Walking west past Gare Saint-Lazare, one suddenly begins to notice the violins. They are everywhere: in cases held by rushing pedestrians, on the street signs, in the shop windows. The violins have a mystic air. They are a thing of the past, developed four-hundred years ago – yet somehow they have survived into the 21st century, some gaining a value of millions of dollars along the way.
In Paris, Rue de Rome is the violin’s kingdom. This is where musicians come to buy and consult, and where makers reside, continuing centuries-old traditions. Here, workshops are frozen in time. They are filled with large stores of aging wood, a distinct smell of varnish, manual filing and carving tools. The only reminder that we haven’t, in fact, traveled back in time is the ever-present stereo machine, often playing recordings of Bach or Beethoven in the background.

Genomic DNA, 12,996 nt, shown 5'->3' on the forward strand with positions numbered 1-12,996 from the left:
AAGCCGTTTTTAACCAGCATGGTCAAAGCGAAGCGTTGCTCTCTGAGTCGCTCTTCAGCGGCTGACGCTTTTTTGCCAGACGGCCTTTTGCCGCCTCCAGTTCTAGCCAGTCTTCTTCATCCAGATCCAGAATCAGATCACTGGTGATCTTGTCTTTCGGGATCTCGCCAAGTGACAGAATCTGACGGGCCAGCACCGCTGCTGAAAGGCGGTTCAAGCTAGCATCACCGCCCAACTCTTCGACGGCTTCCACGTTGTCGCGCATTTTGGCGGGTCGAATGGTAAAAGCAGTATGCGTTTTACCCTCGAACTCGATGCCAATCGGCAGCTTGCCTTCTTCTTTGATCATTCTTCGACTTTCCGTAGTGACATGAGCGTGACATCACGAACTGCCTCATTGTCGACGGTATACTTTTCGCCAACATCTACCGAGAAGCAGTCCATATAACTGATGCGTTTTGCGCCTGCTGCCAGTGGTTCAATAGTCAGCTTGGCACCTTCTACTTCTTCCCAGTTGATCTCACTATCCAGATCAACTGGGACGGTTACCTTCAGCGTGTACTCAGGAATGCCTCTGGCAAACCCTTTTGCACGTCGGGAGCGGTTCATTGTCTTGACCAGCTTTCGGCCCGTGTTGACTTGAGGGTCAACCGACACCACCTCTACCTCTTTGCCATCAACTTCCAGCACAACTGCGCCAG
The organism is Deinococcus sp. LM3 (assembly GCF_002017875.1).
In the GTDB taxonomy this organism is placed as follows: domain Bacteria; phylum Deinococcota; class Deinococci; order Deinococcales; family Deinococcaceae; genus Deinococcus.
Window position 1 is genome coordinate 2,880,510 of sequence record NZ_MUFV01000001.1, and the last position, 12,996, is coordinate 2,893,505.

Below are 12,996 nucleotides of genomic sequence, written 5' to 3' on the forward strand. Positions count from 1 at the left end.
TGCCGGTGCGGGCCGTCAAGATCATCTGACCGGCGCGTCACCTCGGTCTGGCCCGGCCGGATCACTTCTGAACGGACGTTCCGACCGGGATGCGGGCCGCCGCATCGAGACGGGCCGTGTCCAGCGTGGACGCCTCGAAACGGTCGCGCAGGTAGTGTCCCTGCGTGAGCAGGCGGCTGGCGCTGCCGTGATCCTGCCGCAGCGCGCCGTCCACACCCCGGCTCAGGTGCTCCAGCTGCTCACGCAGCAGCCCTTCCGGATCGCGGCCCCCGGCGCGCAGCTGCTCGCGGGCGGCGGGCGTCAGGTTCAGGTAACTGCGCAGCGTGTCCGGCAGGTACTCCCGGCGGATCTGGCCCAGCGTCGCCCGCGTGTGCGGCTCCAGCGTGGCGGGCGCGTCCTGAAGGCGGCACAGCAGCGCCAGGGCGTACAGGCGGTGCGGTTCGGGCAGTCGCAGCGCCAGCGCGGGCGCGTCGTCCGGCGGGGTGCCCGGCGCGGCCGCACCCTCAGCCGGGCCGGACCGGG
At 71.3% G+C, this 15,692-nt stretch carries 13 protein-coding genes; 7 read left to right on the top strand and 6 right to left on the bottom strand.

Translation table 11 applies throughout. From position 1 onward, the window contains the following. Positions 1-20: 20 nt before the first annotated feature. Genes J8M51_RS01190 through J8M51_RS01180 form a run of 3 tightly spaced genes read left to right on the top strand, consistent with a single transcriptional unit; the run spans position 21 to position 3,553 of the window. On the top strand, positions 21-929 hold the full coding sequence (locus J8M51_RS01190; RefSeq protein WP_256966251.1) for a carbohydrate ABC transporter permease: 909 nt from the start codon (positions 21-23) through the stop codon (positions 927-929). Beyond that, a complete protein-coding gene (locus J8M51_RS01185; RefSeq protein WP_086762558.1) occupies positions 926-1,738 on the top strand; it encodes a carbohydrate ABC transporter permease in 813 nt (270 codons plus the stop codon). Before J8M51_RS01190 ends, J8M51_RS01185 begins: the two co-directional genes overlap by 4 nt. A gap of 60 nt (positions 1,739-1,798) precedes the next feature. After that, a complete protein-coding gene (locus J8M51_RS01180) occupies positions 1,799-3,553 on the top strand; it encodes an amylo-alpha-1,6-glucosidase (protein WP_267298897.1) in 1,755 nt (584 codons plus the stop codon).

If Rue de Rome is the violin kingdom, Maison Vatelot-Rampal is the royal palace. For more than a hundred years, this workshop has been the Paris mecca for the world’s greatest string musicians, ranging from Itzhak Perlman to Yo-Yo Ma. The workshop was founded by Marcel Vatelot in 1909, then passed on to his son Étienne and finally to the current owner, Jean-Jacques Rampal in 1998. Nestled in a side street, it employs numerous makers and restorers, who regularly repair instruments from the 16th century.
One such maker is Philippe Mahu, who balances building his own instruments and repairing older ones. He often spends more than six months repairing a small hole in a single violin, picking out pieces of Italian spruce that match exactly the wood of the original instrument. “The principle of restoration,” he said, “is to keep a maximum of the original wood.”
Mahu has sold his violins to musicians across the world. One of his instruments, he says, has ended up in North Korea. To his clients, violins are objects of utility, but also of luxury. Today, owning a handmade object of such high monetary value is rare.